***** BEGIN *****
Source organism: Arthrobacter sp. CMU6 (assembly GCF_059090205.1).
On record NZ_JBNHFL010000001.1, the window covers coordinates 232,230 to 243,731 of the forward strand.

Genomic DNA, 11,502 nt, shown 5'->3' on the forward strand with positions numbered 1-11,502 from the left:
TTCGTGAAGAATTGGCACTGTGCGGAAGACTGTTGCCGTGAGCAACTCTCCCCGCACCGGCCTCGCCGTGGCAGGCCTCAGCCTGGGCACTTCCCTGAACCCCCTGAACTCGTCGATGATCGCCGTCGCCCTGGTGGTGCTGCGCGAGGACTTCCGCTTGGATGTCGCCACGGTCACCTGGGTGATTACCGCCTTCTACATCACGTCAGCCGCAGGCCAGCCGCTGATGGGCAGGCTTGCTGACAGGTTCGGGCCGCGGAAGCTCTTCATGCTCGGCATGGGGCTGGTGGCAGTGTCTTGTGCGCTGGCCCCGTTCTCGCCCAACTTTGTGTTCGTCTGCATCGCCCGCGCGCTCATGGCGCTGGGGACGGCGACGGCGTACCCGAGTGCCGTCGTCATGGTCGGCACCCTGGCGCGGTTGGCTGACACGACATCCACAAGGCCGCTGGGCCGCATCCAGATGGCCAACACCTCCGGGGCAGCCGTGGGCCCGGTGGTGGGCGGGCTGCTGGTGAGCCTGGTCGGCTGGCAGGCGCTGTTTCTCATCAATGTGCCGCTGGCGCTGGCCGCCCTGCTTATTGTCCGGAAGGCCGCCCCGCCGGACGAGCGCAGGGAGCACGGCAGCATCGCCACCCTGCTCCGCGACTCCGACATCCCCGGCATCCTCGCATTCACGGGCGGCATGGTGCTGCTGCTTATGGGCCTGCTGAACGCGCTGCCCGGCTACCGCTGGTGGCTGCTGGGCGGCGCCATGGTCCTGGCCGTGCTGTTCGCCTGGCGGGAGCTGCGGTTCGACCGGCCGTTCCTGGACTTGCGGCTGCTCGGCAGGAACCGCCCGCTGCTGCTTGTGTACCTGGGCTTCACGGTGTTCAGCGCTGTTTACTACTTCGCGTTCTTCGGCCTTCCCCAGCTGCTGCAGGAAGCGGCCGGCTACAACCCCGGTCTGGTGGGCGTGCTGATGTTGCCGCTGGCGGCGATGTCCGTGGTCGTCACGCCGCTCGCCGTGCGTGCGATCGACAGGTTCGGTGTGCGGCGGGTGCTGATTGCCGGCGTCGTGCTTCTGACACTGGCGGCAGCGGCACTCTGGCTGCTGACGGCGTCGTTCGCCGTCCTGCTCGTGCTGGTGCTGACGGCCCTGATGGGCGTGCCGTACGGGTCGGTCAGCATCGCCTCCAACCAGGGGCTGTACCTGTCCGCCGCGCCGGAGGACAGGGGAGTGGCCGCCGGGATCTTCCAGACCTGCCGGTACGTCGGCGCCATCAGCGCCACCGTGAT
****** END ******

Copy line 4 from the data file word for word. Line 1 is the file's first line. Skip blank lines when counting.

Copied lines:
TTCGTGAAGAATTGGCACTGTGCGGAAGACTGTTGCCGTGAGCAACTCTCCCCGCACCGGCCTCGCCGTGGCAGGCCTCAGCCTGGGCACTTCCCTGAACCCCCTGAACTCGTCGATGATCGCCGTCGCCCTGGTGGTGCTGCGCGAGGACTTCCGCTTGGATGTCGCCACGGTCACCTGGGTGATTACCGCCTTCTACATCACGTCAGCCGCAGGCCAGCCGCTGATGGGCAGGCTTGCTGACAGGTTCGGGCCGCGGAAGCTCTTCATGCTCGGCATGGGGCTGGTGGCAGTGTCTTGTGCGCTGGCCCCGTTCTCGCCCAACTTTGTGTTCGTCTGCATCGCCCGCGCGCTCATGGCGCTGGGGACGGCGACGGCGTACCCGAGTGCCGTCGTCATGGTCGGCACCCTGGCGCGGTTGGCTGACACGACATCCACAAGGCCGCTGGGCCGCATCCAGATGGCCAACACCTCCGGGGCAGCCGTGGGCCCGGTGGTGGGCGGGCTGCTGGTGAGCCTGGTCGGCTGGCAGGCGCTGTTTCTCATCAATGTGCCGCTGGCGCTGGCCGCCCTGCTTATTGTCCGGAAGGCCGCCCCGCCGGACGAGCGCAGGGAGCACGGCAGCATCGCCACCCTGCTCCGCGACTCCGACATCCCCGGCATCCTCGCATTCACGGGCGGCATGGTGCTGCTGCTTATGGGCCTGCTGAACGCGCTGCCCGGCTACCGCTGGTGGCTGCTGGGCGGCGCCATGGTCCTGGCCGTGCTGTTCGCCTGGCGGGAGCTGCGGTTCGACCGGCCGTTCCTGGACTTGCGGCTGCTCGGCAGGAACCGCCCGCTGCTGCTTGTGTACCTGGGCTTCACGGTGTTCAGCGCTGTTTACTACTTCGCGTTCTTCGGCCTTCCCCAGCTGCTGCAGGAAGCGGCCGGCTACAACCCCGGTCTGGTGGGCGTGCTGATGTTGCCGCTGGCGGCGATGTCCGTGGTCGTCACGCCGCTCGCCGTGCGTGCGATCGACAGGTTCGGTGTGCGGCGGGTGCTGATTGCCGGCGTCGTGCTTCTGACACTGGCGGCAGCGGCACTCTGGCTGCTGACGGCGTCGTTCGCCGTCCTGCTCGTGCTGGTGCTGACGGCCCTGATGGGCGTGCCGTACGGGTCGGTCAGCATCGCCTCCAACCAGGGGCTGTACCTGTCCGCCGCGCCGGAGGACAGGGGAGTGGCCGCCGGGATCTTCCAGACCTGCCGGTACGTCGGCGCCATCAGCGCCACCGTGAT